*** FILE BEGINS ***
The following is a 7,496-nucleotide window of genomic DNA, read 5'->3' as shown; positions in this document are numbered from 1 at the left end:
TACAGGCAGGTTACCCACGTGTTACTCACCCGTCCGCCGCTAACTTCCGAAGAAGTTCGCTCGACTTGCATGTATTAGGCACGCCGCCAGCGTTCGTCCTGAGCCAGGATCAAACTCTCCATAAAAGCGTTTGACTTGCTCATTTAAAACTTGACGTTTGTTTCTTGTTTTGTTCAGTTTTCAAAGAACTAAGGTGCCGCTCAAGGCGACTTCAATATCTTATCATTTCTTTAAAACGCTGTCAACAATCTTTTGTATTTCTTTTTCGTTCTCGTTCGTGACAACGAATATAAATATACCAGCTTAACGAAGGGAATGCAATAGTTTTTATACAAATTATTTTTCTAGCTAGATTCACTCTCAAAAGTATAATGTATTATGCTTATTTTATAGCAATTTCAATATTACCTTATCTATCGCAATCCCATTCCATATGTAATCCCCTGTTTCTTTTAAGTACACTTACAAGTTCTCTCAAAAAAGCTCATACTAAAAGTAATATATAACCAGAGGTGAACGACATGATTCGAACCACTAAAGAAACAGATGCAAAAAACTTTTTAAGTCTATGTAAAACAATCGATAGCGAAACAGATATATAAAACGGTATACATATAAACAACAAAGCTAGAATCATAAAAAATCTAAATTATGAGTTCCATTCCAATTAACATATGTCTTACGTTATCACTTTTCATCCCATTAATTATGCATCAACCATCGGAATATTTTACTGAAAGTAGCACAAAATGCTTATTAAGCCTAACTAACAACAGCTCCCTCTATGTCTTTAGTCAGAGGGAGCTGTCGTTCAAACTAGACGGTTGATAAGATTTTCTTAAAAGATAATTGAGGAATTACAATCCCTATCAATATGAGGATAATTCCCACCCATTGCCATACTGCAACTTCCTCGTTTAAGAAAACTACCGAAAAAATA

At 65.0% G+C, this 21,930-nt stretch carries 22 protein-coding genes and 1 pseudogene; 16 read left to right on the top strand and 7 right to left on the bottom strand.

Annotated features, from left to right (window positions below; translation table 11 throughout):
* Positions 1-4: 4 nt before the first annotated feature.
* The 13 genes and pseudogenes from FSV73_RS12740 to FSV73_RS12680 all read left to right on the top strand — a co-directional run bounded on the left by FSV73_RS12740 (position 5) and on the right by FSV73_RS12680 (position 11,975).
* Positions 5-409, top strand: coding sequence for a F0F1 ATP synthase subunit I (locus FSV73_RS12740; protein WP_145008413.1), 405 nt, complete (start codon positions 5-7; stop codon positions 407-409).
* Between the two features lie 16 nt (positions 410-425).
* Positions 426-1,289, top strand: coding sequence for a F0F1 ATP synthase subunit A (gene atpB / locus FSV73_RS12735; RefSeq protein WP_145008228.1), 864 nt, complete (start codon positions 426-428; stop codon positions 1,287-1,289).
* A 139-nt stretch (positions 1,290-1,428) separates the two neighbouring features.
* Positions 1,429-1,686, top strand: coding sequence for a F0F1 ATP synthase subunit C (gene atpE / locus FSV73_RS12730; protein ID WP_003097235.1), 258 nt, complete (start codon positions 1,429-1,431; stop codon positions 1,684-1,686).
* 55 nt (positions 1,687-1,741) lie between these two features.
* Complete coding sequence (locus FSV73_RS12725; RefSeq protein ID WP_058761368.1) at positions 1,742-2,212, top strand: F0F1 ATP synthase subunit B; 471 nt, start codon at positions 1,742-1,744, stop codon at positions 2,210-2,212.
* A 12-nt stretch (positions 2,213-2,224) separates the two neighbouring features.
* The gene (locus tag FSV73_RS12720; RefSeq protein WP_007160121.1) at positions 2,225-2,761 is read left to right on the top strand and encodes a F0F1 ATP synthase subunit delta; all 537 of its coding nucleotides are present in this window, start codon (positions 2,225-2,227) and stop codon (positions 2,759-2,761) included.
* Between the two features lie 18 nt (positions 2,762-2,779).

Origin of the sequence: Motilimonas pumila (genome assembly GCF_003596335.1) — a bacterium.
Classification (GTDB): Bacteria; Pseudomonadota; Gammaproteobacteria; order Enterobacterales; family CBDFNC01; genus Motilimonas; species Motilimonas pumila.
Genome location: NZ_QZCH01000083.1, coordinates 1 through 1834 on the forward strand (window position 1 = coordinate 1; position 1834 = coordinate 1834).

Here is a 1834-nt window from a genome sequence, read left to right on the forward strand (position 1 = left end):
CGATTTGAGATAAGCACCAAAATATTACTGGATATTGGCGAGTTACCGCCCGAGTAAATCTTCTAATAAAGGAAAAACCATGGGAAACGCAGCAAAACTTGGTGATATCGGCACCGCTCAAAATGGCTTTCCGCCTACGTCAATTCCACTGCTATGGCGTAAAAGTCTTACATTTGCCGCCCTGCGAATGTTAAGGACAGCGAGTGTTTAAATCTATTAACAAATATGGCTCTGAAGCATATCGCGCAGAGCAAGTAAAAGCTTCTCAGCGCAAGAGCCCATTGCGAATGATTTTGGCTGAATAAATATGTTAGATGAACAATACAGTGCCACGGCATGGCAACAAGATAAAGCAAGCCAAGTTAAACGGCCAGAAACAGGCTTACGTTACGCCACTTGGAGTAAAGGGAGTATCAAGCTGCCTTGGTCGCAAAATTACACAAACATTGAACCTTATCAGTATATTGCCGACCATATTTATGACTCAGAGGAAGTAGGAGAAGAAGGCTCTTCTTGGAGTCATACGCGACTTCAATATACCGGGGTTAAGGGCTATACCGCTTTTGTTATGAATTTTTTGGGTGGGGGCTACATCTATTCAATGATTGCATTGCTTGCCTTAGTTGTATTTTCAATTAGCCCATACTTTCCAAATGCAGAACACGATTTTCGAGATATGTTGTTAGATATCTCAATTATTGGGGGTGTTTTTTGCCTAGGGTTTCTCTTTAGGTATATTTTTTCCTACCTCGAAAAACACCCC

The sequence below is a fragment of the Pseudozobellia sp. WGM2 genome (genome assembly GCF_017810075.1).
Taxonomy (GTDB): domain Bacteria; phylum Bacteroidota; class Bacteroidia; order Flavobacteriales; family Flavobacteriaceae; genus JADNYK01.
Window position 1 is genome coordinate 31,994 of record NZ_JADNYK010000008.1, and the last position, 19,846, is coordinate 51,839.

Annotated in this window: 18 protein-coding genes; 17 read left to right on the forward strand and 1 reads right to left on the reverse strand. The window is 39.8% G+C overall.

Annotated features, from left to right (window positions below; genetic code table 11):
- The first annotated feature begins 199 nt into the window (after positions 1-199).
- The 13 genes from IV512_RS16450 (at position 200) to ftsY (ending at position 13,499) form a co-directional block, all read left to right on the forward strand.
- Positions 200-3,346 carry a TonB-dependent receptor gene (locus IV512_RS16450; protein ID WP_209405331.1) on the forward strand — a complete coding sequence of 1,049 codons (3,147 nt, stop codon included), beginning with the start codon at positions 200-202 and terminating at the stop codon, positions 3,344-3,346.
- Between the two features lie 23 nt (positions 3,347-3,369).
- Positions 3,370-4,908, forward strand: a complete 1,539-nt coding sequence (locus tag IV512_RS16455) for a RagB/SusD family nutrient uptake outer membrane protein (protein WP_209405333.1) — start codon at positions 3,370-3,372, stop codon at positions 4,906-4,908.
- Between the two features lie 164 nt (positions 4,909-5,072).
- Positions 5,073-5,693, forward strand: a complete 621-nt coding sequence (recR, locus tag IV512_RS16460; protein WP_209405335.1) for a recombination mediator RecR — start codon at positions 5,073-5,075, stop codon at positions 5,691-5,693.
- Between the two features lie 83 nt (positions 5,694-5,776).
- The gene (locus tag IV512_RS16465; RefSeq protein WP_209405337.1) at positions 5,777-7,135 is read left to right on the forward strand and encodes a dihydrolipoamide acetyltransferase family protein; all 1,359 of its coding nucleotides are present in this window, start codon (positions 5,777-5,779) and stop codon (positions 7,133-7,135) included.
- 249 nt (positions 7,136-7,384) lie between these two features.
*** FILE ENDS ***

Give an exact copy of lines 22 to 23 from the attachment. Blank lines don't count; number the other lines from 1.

The sequence below is a fragment of the Pseudozobellia sp. WGM2 genome (genome assembly GCF_017810075.1).
Taxonomy (GTDB): domain Bacteria; phylum Bacteroidota; class Bacteroidia; order Flavobacteriales; family Flavobacteriaceae; genus JADNYK01.